Capable of blinding or disrupting the communications of enemies by destroying their satellites, such weapons will likely be of increasing importance in the future, and also provide a technology base for intercepting ballistic missiles, Reuters noted.

Wednesday, March 27, 2019

Robert Zubrin: "Give 'em Hell Harry!!!"

Zubrin Responds to New Pence-NASA Lunar Initiative 
In response to U.S. Vice President Mike Pence's NASA announcement yesterday in Huntsville, Alabama, Mars Society President Dr. Robert Zubrin commented:
Vice President Pence's declaration of intent to land Americans on the Moon by 2024 was a welcome statement of resolve, vitally necessary to give the nation a human space flight program that is actually going somewhere. His call to put the base at the lunar South Pole is also welcome since that is where ice reserves can be found which could be used to refuel spacecraft used to explore the Moon or return to Earth.
However the goal will not be achieved if NASA is allowed to continue to misdirect its efforts to build an orbiting Lunar Orbit Gateway or Tollbooth as it is should more accurately be termed. This legacy project will cost a fortune to build, a fortune to maintain and add to the propulsion and timing requirements of any lunar mission forced use it.
The uselessness of the Tollbooth can readily be seen by noting that any lunar excursion vehicle (LEV) capable of doing the 6 km/s delta-V round trip flight from the lunar base to the Tollbooth could just as easily fly one-way from the lunar base to low Earth orbit (LEO). So while the Tollbooth plan would require using an SLS or alternative heavy lift capability to deliver astronauts to meet the LEV at the Tollbooth, without such an expensive installation we could just deliver astronauts in a Dragon launched by an inexpensive Falcon 9 to meet the LEV in LEO, along with enough propellant to send the LEV back to the Moon.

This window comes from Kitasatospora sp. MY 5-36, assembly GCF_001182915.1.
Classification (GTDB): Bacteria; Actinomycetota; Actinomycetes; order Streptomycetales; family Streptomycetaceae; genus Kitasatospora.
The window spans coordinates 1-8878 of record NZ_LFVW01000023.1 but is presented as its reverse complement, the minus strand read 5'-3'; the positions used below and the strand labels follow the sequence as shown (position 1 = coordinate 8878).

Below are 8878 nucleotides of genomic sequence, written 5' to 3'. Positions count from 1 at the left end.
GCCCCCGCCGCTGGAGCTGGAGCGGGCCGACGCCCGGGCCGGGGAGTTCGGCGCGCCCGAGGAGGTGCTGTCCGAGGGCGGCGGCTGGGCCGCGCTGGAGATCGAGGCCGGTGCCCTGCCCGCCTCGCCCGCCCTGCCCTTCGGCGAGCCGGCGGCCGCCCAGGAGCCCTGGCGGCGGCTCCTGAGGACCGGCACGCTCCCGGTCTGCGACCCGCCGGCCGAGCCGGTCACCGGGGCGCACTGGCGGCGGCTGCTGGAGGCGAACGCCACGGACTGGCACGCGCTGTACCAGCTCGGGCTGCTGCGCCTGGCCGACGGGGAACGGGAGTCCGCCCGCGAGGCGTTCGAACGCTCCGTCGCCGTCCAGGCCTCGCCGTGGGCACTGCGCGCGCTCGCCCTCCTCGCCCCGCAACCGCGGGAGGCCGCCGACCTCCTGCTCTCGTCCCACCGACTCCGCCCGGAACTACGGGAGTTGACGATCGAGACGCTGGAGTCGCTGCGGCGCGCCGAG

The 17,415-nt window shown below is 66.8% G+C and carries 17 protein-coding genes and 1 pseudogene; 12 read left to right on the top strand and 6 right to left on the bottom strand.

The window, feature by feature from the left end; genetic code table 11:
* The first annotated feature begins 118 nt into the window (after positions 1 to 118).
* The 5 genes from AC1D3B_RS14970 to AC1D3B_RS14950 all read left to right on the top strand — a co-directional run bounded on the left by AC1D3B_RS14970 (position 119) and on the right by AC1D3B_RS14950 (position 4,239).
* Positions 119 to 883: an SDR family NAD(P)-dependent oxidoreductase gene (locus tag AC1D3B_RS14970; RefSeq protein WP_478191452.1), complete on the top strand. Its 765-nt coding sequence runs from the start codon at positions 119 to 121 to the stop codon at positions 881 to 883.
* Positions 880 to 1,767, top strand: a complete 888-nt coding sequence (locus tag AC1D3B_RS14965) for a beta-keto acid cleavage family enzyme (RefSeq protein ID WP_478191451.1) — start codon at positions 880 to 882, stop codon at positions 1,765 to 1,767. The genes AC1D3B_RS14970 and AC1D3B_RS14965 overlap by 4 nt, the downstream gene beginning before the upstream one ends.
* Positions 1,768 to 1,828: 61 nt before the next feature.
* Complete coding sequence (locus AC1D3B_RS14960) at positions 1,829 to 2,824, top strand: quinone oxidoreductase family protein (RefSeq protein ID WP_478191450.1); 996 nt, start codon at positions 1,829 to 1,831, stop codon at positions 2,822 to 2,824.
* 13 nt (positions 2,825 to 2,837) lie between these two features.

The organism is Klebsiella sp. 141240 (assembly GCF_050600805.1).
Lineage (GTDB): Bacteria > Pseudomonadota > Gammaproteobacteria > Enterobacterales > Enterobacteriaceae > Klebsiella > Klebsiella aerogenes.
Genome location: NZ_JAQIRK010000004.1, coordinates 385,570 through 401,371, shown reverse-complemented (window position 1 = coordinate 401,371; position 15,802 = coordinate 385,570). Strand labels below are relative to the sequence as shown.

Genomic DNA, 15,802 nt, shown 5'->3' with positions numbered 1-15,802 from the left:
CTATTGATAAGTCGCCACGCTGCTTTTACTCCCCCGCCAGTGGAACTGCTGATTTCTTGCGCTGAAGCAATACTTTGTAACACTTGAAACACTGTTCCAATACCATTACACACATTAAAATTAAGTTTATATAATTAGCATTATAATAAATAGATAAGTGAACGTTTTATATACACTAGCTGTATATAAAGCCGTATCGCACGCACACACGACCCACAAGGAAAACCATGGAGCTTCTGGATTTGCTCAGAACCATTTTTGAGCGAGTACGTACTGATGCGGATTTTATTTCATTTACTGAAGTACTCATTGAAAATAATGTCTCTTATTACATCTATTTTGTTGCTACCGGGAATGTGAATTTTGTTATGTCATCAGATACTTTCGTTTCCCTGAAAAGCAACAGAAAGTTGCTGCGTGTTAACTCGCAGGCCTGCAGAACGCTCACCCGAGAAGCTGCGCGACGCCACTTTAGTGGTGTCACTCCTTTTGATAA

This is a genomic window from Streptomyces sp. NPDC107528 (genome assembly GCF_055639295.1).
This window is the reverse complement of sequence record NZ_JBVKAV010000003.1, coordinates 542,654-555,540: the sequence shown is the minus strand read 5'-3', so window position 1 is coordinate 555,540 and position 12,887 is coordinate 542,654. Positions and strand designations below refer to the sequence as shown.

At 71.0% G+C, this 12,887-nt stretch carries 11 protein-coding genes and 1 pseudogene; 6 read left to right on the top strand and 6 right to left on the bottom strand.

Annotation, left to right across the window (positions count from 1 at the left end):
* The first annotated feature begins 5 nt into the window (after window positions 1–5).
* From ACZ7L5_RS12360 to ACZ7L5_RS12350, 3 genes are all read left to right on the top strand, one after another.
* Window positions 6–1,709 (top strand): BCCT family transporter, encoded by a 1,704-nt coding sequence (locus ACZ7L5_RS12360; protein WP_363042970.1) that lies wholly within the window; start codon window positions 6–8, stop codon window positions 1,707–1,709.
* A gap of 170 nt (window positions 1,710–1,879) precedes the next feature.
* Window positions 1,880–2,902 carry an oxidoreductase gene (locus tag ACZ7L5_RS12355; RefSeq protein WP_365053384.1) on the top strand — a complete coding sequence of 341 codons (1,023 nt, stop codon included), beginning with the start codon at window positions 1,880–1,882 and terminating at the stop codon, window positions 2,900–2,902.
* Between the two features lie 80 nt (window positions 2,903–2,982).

By not having to use the Tollbooth, we could conduct lunar missions using a launch vehicle with less than 1/10th the cost and more than ten times the flight frequency as would be required with the Tollbooth. Such a more advantageous flight plan, known as Moon Direct, is described in detail in my recent article in New Atlantis (
The broader point here is this: NASA needs a purpose-driven human spaceflight program, not a vendor-driven program. A purpose-driven program spends money to do things. A vendor-driven program does things in order to spend money. If we are to reach the Moon, our human spaceflight program needs to act with purpose. The Vice President has made the necessary statement of purpose. Now it is time to act on it.
Dr. Robert Zubrin, President & Founder, The Mars Society
Art work by Bryan Versteeg
The Mars Society
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Friday, March 22, 2019

Stuck Mars InSight Lander To Conduct Short Burst Of Hammering In Search Of Answers